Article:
What’s Growing at the Acadia Community Farm

What’s Growing at the Acadia Community Farm
By Sarah Boudreau, Acadia Community Farm Coordinator
and Jodie Noiles, Acadia Sustainability Coordinator

At the Acadia Community Farm we are growing gardeners and community!

From Acadia’s inception until the mid-1950s there was a working farm on the campus, with livestock, fruit and vegetables grown for the dining hall. Many Acadia students worked on the farm in exchange for room and board. Over time as the Acadia population grew, land was required for new buildings and the farm was no longer viable, closing in 1956.

In 2008, after learning of the original farm and the role students played in growing food for campus, students Alex Redfield and Hillary Barter asked Acadia for a plot of land for a new farm garden. They envisioned a place where students could once again grow good food for the university dining hall, and where they could work and learn alongside faculty, friends, and neighbours in a community garden. The university agreed, and the Acadia Community Farm was established!

Over the past eleven years the Acadia Farm has grown and throughout the season there are over 200 people involved in the farm, including many students completing fieldwork, research, and service learning projects as part of their studies at Acadia. In addition to Acadia students, the farm also welcomes gardeners from the community, including groups such as Take It Outside Girls, L’Arche Homefires, Conway Workshop Association, Horton High School, Wolfville School, Wolfville Earth Leadership Camps, many local residents, and recently several refugee families, all growing food, connecting with the earth, and the people around them.

The Take It Outside Girls are our newest gardeners. This enthusiastic group of girls, ranging in age from 12-18, are learning how to grow food and also becoming empowered through outdoor adventure, community-building, and leadership experiences. This program is part of the Nova Scotia Sea School and is led by Kate Webber and Adrien Rawley.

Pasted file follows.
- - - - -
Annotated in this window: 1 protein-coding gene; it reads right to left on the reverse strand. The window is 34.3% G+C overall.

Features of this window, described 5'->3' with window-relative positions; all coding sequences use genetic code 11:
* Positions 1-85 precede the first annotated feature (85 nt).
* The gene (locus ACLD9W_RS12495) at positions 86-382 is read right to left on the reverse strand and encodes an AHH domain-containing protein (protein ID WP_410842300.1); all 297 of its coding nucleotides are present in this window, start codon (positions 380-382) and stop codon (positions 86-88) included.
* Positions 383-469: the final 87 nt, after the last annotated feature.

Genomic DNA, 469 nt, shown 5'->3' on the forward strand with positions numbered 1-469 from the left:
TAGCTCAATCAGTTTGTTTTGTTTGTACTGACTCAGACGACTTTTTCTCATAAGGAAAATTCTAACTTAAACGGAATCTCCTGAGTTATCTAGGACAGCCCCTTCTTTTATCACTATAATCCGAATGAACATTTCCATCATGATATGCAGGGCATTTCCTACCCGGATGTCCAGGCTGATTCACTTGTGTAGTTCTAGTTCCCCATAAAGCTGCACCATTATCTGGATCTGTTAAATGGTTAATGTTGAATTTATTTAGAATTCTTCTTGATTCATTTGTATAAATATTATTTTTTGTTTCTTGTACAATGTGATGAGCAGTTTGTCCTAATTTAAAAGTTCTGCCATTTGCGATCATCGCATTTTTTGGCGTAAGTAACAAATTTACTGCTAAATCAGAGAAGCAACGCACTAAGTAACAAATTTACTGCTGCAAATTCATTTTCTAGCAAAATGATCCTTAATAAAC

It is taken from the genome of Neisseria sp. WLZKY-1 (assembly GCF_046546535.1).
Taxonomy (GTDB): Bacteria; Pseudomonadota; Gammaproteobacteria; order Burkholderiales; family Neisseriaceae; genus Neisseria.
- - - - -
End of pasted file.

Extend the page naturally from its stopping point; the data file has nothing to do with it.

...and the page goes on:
Everyone has something to offer the Acadia Farm community and it is through shared experiences that we grow. The Take It Outside Girls bring creativity and youthful energy. Our refugee families bring an immense amount of knowledge to the garden from their previous farming experience. The Conway Workshop Association and L’Arche groups brought us new perspectives on inclusivity in gardening and were able to build the knowledge needed to allow them to create their own community garden. Finally, our long-time community gardeners, many of whom have been involved since 2008, bring knowledge and continuity to the farm.

Get involved in your community this summer through gardening, share your knowledge, learn something new, and grow good food and friends! Drop in to the Acadia Community Farm this season from May to October or visit acadiafarm.org or sustainability.acadiau.ca to learn more.

The Acadia Community Farm has been growing community with the continued support of Acadia University as well as partners such as Chartwells, the Acadia Students’ Union, the Town of Wolfville, Friends of Agriculture Nova Scotia, and Service Canada.